Most interesting of all: Suppose Larry & Sergey benevolently cared about about things beyond Google’s bottom line:
- It’s inspired maybe a dozen companies to very quickly get very, very serious about an issue that can affect billions of lives. Some companies, like Uber, Lyft, and Tesla, are quite forward-thinking and probably would have gotten there sooner or later. Others, like Ford and GM, tend otherwise to move at glacial speeds — yet on this issue find themselves at the bleeding edge of the industry
This bullet point, in my opinion, is nearly unbelievable. One of the biggest marketing successes of our generation. If Larry & Sergey cared about the long-term well-being of humanity, then spending millions on Google [X] the marketing company has inspired the spending of billions (trillions?) across the globe towards improving (and saving from outright destruction!) millions annually.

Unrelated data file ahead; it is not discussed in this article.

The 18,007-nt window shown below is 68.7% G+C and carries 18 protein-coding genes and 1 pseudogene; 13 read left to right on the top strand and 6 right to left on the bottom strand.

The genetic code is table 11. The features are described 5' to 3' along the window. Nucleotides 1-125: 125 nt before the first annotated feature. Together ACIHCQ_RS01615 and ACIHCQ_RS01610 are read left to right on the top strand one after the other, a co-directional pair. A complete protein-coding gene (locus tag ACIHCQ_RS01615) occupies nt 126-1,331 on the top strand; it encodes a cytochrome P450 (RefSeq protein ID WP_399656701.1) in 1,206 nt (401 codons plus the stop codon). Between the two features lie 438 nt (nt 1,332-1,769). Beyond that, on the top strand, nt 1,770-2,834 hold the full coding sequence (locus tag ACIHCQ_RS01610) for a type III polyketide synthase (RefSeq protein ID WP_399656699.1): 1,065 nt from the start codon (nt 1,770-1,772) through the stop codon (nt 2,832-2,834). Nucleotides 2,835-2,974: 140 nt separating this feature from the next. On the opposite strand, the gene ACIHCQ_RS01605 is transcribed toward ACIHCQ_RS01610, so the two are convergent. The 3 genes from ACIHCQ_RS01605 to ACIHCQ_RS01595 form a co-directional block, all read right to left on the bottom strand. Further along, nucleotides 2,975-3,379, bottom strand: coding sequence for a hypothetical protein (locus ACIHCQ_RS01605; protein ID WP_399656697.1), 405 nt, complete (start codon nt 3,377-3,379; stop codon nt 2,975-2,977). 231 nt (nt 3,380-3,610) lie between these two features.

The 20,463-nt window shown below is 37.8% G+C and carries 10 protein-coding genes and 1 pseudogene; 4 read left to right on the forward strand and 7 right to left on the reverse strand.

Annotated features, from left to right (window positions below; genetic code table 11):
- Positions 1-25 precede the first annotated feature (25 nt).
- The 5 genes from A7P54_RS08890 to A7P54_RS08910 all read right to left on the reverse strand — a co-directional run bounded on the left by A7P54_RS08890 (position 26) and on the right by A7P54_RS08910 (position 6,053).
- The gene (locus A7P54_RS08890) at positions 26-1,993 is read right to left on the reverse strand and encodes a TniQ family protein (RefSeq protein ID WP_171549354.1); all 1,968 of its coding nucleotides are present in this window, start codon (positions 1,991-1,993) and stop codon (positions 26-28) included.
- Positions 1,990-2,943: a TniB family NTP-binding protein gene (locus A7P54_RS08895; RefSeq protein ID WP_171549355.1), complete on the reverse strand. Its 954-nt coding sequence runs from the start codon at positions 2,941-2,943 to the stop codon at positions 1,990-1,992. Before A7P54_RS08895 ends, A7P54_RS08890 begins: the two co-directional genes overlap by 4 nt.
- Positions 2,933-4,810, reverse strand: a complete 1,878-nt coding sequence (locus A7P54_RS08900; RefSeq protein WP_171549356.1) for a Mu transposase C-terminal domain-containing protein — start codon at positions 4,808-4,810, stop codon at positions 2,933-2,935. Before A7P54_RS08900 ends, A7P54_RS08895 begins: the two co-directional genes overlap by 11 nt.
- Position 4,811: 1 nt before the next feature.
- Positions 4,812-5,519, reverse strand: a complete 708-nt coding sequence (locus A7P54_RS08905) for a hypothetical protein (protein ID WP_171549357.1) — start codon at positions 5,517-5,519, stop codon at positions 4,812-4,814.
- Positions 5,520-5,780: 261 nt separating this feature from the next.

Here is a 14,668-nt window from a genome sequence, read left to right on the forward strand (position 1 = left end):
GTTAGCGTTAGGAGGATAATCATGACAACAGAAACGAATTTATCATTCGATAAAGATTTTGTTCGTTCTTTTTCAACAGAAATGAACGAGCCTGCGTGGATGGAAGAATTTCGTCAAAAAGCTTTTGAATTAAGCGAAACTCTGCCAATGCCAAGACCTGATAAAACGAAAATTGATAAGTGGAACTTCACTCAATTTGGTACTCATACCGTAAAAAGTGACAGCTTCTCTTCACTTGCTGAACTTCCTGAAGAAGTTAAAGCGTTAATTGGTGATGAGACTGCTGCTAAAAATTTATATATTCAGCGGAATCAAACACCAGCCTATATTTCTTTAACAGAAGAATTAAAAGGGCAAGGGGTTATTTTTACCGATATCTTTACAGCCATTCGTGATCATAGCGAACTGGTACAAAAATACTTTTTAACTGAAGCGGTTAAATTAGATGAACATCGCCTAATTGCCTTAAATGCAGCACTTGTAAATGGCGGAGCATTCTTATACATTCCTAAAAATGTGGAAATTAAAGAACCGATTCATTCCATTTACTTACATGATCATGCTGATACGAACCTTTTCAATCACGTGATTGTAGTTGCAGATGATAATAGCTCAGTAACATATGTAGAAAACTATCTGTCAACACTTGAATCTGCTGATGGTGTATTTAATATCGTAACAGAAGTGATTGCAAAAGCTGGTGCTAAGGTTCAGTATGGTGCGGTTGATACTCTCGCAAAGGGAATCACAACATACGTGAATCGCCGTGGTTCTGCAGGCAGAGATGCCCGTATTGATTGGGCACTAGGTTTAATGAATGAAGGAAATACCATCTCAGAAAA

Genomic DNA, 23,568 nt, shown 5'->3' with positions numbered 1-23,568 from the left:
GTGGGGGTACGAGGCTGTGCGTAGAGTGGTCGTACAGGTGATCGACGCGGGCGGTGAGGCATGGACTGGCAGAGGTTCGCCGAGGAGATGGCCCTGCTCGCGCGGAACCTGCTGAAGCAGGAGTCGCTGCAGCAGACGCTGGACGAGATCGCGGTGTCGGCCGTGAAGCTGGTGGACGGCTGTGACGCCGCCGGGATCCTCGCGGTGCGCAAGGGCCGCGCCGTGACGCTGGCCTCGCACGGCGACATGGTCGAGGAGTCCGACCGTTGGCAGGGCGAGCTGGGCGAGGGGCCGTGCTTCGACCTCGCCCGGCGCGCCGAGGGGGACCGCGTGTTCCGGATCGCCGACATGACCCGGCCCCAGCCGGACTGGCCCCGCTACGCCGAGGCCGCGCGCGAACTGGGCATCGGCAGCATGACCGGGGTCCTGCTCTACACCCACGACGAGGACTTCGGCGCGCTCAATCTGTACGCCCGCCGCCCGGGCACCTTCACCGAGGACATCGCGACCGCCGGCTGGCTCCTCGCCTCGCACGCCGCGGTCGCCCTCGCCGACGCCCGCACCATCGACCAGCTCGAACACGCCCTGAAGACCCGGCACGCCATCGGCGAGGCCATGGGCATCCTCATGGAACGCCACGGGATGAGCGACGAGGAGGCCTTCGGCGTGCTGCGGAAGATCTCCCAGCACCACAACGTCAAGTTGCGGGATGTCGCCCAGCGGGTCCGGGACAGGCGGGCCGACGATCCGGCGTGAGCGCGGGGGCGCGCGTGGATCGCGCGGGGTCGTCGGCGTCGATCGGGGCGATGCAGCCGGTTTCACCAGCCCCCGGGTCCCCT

When’s the last time you heard of a marketing campaign that led to the market spending of 10x to 1000x what the campaign cost to run?
I bet the Google self-driving car never becomes the market leader. It’s possible it’s not even the first to market for public purchase. It’s even possible that it never makes the market at all.
I bet Google rolls back into a software partner role in its alliance with Ford. I bet Google distributes its software for cars the same way it distributes its software for phones.
I bet Google [X] continues to churn out dreams for as long as news outlets are willing to write about them, and as long as eager college graduates are willing to cite them as inspiration in their job applications. (I’d argue that under these terms, Google Glass — with 421 million search results itself — was actually also, counterintuitively, a success.)